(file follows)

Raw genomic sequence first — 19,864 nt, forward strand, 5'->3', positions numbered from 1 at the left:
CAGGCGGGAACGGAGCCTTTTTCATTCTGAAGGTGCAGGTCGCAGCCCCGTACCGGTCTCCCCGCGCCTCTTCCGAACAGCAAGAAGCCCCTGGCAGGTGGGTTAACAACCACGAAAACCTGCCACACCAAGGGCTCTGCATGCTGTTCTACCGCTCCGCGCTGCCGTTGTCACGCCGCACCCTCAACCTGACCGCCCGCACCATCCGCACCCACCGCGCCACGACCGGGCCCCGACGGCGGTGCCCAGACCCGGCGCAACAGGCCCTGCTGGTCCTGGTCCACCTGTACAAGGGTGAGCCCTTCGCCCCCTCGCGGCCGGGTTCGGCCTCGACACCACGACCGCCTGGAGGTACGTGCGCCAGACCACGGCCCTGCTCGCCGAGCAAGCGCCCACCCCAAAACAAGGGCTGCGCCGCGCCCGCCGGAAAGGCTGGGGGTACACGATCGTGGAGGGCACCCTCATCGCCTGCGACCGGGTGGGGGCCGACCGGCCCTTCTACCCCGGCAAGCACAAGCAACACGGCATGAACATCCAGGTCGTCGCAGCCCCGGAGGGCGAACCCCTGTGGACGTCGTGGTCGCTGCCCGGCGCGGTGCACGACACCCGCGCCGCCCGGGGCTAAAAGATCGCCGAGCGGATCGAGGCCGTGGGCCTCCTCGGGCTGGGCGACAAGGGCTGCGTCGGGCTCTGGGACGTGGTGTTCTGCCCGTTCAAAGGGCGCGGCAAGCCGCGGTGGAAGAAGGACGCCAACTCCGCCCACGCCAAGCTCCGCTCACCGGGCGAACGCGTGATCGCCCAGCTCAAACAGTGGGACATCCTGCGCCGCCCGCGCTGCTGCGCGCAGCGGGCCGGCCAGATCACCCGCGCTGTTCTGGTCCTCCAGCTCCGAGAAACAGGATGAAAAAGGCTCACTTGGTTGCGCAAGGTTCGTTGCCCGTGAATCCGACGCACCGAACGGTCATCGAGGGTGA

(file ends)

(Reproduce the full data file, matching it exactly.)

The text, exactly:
Raw genomic sequence first — 19,864 nt, forward strand, 5'->3', positions numbered from 1 at the left:
CAGGCGGGAACGGAGCCTTTTTCATTCTGAAGGTGCAGGTCGCAGCCCCGTACCGGTCTCCCCGCGCCTCTTCCGAACAGCAAGAAGCCCCTGGCAGGTGGGTTAACAACCACGAAAACCTGCCACACCAAGGGCTCTGCATGCTGTTCTACCGCTCCGCGCTGCCGTTGTCACGCCGCACCCTCAACCTGACCGCCCGCACCATCCGCACCCACCGCGCCACGACCGGGCCCCGACGGCGGTGCCCAGACCCGGCGCAACAGGCCCTGCTGGTCCTGGTCCACCTGTACAAGGGTGAGCCCTTCGCCCCCTCGCGGCCGGGTTCGGCCTCGACACCACGACCGCCTGGAGGTACGTGCGCCAGACCACGGCCCTGCTCGCCGAGCAAGCGCCCACCCCAAAACAAGGGCTGCGCCGCGCCCGCCGGAAAGGCTGGGGGTACACGATCGTGGAGGGCACCCTCATCGCCTGCGACCGGGTGGGGGCCGACCGGCCCTTCTACCCCGGCAAGCACAAGCAACACGGCATGAACATCCAGGTCGTCGCAGCCCCGGAGGGCGAACCCCTGTGGACGTCGTGGTCGCTGCCCGGCGCGGTGCACGACACCCGCGCCGCCCGGGGCTAAAAGATCGCCGAGCGGATCGAGGCCGTGGGCCTCCTCGGGCTGGGCGACAAGGGCTGCGTCGGGCTCTGGGACGTGGTGTTCTGCCCGTTCAAAGGGCGCGGCAAGCCGCGGTGGAAGAAGGACGCCAACTCCGCCCACGCCAAGCTCCGCTCACCGGGCGAACGCGTGATCGCCCAGCTCAAACAGTGGGACATCCTGCGCCGCCCGCGCTGCTGCGCGCAGCGGGCCGGCCAGATCACCCGCGCTGTTCTGGTCCTCCAGCTCCGAGAAACAGGATGAAAAAGGCTCACTTGGTTGCGCAAGGTTCGTTGCCCGTGAATCCGACGCACCGAACGGTCATCGAGGGTGA